On Index Investing with Jeff Coles and Matt Ringgenberg

We quantify the impact of index investing on asset prices and trading behavior. Using a new research design based on post-2007 Russell index reconstitutions, we confirm that index investing alters the markets for individual stocks, but does not affect the informational efficiency of prices or trading by informed participants. Stocks with more index investors have higher share turnover, index correlations, and short interest, and less total information production. However, there is no difference – precisely estimated – in their variance ratios, institutional trading, earnings announcement returns, or anomaly mispricing. In other words, index investing affects the markets for and attention to individual index stocks, but does not affect price efficiency or informativeness.

Do Index Funds Monitor? with Daniele Macciocchi, Roni Michaely and Matt Ringgenberg

Passively managed index funds now hold over 25% of U.S. mutual fund and ETF assets. The rise of index investing raises fundamental questions about monitoring and corporate governance. We examine the voice and exit mechanisms and find that compared to active funds, index funds rarely vote against firm management on contentious corporate governance issues, and do not use exit to express dissatisfaction with firm management. Moreover, across a variety of tests, we find no evidence that index funds engage with firm management. Our results suggest that the rise of index investing is shifting control from investors to firm managers.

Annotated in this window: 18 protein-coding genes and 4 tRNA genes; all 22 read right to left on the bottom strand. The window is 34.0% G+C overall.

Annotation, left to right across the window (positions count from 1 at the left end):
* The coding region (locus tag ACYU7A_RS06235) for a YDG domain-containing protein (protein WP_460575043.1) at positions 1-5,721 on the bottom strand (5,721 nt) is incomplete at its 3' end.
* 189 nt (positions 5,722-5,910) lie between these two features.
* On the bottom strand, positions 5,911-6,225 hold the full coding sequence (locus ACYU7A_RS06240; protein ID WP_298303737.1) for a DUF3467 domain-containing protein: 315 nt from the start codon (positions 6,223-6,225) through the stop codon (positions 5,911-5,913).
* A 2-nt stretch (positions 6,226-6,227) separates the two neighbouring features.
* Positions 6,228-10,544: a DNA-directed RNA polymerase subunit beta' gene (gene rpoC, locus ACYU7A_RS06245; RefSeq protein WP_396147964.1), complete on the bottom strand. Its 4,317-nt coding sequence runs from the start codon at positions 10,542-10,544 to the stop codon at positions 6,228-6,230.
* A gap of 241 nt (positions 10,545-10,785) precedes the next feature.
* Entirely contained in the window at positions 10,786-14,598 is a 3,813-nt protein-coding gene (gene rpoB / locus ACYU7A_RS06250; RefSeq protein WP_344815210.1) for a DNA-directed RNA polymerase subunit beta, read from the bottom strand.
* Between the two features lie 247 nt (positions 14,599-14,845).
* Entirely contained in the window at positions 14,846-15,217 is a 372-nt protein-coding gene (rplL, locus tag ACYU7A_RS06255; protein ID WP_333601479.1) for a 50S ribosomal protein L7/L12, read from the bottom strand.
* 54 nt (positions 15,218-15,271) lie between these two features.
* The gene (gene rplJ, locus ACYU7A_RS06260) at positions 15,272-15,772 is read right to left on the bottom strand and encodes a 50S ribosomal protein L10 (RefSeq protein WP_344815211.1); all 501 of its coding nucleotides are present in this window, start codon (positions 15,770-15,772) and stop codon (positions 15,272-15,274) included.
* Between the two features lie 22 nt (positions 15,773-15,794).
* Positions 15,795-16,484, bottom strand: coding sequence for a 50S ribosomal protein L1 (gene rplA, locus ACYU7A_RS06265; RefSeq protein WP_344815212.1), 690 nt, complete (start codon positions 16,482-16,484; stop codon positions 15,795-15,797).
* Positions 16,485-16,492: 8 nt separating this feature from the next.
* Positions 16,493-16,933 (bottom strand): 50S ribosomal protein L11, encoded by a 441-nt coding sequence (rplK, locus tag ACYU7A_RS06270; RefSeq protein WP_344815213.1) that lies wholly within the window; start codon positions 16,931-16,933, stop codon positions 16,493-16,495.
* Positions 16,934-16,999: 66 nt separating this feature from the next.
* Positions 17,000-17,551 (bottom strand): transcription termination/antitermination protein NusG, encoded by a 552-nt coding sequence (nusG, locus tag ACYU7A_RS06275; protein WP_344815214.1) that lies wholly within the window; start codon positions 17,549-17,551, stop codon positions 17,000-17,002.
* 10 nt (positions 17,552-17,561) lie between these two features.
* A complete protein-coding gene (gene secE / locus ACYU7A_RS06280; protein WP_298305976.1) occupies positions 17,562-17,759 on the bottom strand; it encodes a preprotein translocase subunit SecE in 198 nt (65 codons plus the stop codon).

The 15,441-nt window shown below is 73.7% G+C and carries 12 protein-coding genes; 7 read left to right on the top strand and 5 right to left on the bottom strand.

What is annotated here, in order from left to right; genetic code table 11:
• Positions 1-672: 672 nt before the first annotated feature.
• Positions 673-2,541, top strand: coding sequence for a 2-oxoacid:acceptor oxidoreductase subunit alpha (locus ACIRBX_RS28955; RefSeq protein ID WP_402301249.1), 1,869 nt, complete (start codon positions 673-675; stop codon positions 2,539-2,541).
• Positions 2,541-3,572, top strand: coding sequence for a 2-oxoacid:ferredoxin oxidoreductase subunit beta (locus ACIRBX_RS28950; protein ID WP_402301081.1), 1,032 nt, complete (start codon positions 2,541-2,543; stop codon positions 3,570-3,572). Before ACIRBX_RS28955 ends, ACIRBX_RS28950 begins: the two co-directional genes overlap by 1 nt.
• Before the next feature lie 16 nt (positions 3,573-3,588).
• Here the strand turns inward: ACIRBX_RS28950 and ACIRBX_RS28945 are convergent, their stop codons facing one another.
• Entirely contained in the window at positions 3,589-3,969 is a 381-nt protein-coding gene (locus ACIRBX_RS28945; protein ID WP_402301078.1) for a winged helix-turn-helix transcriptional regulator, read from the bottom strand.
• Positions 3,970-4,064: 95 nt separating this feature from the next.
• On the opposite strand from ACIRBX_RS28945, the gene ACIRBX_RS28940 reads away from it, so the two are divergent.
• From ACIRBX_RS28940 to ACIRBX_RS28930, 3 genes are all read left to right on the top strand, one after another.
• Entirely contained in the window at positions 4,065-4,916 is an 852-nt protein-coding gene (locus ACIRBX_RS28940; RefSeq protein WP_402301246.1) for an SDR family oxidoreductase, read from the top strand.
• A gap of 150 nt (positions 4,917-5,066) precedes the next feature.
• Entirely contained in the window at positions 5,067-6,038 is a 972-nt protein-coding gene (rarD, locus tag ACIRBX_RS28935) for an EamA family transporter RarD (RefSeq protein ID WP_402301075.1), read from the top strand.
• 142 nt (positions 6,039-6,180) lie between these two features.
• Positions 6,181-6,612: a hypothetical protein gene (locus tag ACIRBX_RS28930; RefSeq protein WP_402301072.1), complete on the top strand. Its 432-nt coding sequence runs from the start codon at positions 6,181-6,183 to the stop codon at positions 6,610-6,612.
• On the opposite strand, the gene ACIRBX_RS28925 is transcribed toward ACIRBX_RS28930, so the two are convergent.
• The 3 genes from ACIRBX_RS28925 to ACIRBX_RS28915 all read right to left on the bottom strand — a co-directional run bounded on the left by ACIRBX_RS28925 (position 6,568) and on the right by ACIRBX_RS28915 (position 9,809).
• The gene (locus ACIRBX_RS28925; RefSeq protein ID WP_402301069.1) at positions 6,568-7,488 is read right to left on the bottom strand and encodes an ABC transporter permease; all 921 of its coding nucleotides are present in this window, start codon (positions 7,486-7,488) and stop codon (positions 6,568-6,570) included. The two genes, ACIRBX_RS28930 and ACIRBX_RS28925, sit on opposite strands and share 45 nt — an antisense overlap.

Not all profits are created equal: New evidence on the profits-leverage puzzle with Giorgo Sertsios

A robust and controversial finding in the capital structure literature is the inverse relation between profitability and leverage. We revisit this relation in light of a novel quasi-natural experiment that increases market power for a subset of firms and has product-market spillovers on their suppliers. We find that treated firms and their suppliers similarly increase their profitability, but only suppliers reduce their leverage in response. The different nature of profitability shocks explains the results: The profitability increase was permanent and riskless for treated firms, but transitory and risky for suppliers. Unobserved components of profitability variation seem to explain earlier findings.

Published Papers